JERUSALEM (Jul. 18)
Israel received and promptly rejected a list of proposed Palestinian members of a joint Jordanian-Palestinian negotiating team.
The list was not published. Premier Shimon Peres said on a late news television interview last night that it was unacceptable to Israel. He said he did not know “if it is acceptable to the United States.” The names were sent to Washington by King Hussein of Jordan and forwarded to Israel after several days of study by the State Department.
Peres said the list, which he received from the American Charge d’ Affaires, Robert Flatten, contained no residents of the West Bank or Gaza Strip. He said he was less surprised by the names on the list than by those omitted. It represents “a bad opening move” in the peace process, the Premier said.
‘A BAD OPENING MOVE’
The list apparently was made up by Palestine Liberation Organization chief Yasir Arafat. Observers here said he deliberately left out Palestinian leaders from the West Bank and Gaza because he did not want to legitimize them as potential future negotiators with Israel.
A second reason why Israel rejected the list is that the men named are members of the Palestine National Council (PNC), often referred to as the Palestinian parliament-in-exile. Israel regards the PNC as an extension of the PLO and membership in it tantamount to membership in the PLO. Washington takes a different view.
The Reagan Administration says it honors the 1975 U.S. commitment not to recognize or negotiate with the PLO. But it is willing to sit down with PNC members not identified with the PLO. Another point of difference with Jerusalem is the Administration’s willingness to enter into “dialogue” with a joint Jordanian-Palestinian delegation without Israel’s participation at the outset.
The U.S. insists its overriding objective is direct negotiations between the joint delegation and Israel. It draws a distinction between “dialogue” and “negotiations.”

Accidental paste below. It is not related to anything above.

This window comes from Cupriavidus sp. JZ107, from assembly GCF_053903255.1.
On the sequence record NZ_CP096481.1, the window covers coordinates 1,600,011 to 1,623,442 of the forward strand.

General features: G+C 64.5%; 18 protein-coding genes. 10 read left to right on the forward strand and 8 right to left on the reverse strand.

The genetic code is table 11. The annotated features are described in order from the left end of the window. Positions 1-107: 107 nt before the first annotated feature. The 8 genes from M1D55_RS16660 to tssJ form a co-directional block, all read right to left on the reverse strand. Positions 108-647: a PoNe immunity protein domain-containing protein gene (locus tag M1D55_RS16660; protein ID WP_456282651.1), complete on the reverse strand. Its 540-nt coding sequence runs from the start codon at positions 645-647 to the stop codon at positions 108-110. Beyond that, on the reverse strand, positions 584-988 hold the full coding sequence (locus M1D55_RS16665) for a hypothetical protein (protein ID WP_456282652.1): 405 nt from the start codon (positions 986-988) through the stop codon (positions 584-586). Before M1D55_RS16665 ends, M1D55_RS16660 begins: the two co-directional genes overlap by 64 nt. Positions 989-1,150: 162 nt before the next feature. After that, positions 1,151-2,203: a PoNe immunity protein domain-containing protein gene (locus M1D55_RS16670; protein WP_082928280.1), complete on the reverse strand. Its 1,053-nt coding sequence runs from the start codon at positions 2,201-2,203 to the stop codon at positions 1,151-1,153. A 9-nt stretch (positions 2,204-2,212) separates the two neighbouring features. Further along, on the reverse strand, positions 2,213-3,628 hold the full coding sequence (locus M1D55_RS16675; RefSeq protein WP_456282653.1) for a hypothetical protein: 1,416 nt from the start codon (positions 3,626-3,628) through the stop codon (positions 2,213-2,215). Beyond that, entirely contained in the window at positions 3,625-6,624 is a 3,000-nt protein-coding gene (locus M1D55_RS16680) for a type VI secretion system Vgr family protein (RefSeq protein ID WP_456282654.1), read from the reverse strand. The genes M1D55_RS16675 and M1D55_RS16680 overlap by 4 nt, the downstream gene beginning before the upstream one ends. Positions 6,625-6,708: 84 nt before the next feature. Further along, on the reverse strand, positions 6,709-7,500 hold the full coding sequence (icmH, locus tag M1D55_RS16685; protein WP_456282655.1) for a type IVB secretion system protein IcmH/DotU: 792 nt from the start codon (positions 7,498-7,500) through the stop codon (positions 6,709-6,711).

ISRAEL DISTURBED BY WASHINGTON’S SCENARIO
But Israel has long been disturbed by Washington’s scenario. Peres said on the television interview that he thought preliminary talks between the U.S. and a Jordanian-Palestinian team “is an unwise move. I don’t see any reason why the U.S. should meet a Jordanian-Palestinian delegation before (peace) negotiations and try to coordinate positions with them.” He said he has made this clear to Secretary of State George Shultz.
Deputy Premier and Foreign Minister Yitzhak Shamir who studied the list sent from Washington also rejected preliminary talks. “Peace must be negotiated between the Arabs and Israel,” he said, stressing that Israel would never talk to members of the PNC which is “an inseparable part of the PLO.” Peres, who heads the Labor Party, and Shamir, leader of Likud, the two main components of the national unity coalition government, were said to see eye-to-eye on this issue, despite other differences over the peace process. The two men lunched privately Wednesday and according to their aides are in agreement on basic policy.
Their luncheon meeting followed a three-hour meeting at Peres’ home Tuesday night where he hosted two prominent West Bank Palestinians, Mayor Elias Freij of Bethlehem, a leading moderate, and Hikmat Al-Masri of Nablus. Both are favorably disposed toward King Hussein and his Hashemite regime which rules Jordan.
There had been speculation here that one or both men would be included on the list of proposed Palestinian negotiators. Apparently, neither was.
According to unconfirmed reports all but one of the names on the list are members of the PNC. The exception, according to an Israel Television report, is a “high profile” official of the PLO.
Richard Murphy, the U.S. Assistant Secretary of State for Near Eastern and South Asian Affairs was due to visit the region this month for further talks with Jordanian and Israeli officials and non-PLO Palestinians. His trip was postponed pending receipt of the list of Palestinian delegates from Hussein, which was long delayed. His plans now are not known. Reportedly, he will go to Amman later this month.